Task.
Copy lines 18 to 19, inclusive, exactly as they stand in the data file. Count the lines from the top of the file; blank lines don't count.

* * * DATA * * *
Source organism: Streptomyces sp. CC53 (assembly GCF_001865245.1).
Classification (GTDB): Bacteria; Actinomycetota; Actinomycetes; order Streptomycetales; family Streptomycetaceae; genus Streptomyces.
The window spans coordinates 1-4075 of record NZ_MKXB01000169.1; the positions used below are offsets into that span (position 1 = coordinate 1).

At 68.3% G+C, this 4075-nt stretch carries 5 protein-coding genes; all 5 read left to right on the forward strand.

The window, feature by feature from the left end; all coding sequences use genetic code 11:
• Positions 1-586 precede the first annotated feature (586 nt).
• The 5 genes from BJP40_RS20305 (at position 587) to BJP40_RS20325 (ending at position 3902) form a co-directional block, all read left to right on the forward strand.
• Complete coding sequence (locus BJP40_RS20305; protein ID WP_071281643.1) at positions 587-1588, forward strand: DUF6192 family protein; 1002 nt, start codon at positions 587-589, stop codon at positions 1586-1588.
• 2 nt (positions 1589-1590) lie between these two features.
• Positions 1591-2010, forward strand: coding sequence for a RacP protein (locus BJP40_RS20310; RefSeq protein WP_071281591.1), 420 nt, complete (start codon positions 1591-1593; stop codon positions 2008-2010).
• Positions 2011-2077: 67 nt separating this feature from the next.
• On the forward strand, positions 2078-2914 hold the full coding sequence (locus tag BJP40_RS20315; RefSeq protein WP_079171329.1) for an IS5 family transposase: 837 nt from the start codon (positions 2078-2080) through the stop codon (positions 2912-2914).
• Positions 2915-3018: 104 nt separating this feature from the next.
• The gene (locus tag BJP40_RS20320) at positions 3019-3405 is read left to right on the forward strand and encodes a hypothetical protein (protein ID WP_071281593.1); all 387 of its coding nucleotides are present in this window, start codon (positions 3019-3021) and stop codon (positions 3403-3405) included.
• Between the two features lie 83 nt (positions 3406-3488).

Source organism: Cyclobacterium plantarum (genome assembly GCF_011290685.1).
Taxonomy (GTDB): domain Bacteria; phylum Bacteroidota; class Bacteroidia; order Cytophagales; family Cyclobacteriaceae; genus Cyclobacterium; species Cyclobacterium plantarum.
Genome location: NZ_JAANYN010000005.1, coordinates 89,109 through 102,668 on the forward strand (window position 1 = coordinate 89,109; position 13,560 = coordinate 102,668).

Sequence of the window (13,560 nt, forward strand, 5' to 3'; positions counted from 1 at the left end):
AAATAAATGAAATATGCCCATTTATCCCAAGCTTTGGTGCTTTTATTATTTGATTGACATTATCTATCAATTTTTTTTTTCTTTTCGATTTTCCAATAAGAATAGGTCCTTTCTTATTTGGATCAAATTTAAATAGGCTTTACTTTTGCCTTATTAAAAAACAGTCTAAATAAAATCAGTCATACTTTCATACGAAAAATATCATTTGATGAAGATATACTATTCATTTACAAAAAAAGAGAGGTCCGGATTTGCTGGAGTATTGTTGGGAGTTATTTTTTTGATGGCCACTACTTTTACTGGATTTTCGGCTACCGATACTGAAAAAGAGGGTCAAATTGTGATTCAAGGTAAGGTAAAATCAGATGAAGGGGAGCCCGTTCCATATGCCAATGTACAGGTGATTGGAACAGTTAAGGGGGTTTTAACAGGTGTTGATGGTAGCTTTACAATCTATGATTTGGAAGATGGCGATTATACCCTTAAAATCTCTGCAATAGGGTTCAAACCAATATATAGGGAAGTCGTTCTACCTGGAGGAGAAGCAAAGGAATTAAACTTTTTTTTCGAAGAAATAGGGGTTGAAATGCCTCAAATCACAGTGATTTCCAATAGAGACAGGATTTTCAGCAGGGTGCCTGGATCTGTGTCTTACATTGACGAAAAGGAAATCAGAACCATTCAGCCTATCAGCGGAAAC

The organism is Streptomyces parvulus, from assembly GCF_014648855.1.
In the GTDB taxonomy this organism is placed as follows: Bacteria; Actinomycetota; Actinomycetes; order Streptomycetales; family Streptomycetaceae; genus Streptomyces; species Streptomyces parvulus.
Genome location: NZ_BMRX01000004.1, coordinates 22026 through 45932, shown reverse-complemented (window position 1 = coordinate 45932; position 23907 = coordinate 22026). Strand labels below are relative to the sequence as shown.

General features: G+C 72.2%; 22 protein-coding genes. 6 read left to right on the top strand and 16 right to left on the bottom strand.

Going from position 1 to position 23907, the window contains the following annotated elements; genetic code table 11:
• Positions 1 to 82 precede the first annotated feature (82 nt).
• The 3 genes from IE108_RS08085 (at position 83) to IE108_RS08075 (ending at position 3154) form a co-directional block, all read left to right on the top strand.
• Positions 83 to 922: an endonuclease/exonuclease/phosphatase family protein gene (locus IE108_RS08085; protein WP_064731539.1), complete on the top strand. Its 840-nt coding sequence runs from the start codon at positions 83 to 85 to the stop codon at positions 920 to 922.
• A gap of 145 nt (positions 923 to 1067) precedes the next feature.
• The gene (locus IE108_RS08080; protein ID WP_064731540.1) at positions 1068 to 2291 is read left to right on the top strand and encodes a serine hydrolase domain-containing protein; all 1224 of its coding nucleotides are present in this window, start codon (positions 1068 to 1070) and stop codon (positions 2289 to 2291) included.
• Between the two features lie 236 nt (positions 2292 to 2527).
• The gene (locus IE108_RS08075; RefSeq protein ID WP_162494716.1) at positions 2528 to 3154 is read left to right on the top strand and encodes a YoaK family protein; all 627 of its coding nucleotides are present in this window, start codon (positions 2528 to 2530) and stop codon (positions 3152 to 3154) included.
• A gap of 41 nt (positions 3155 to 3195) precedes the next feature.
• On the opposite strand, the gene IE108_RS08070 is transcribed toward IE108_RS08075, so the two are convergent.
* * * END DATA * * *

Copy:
Genome location: NZ_JAANYN010000005.1, coordinates 89,109 through 102,668 on the forward strand (window position 1 = coordinate 89,109; position 13,560 = coordinate 102,668).

Sequence of the window (13,560 nt, forward strand, 5' to 3'; positions counted from 1 at the left end):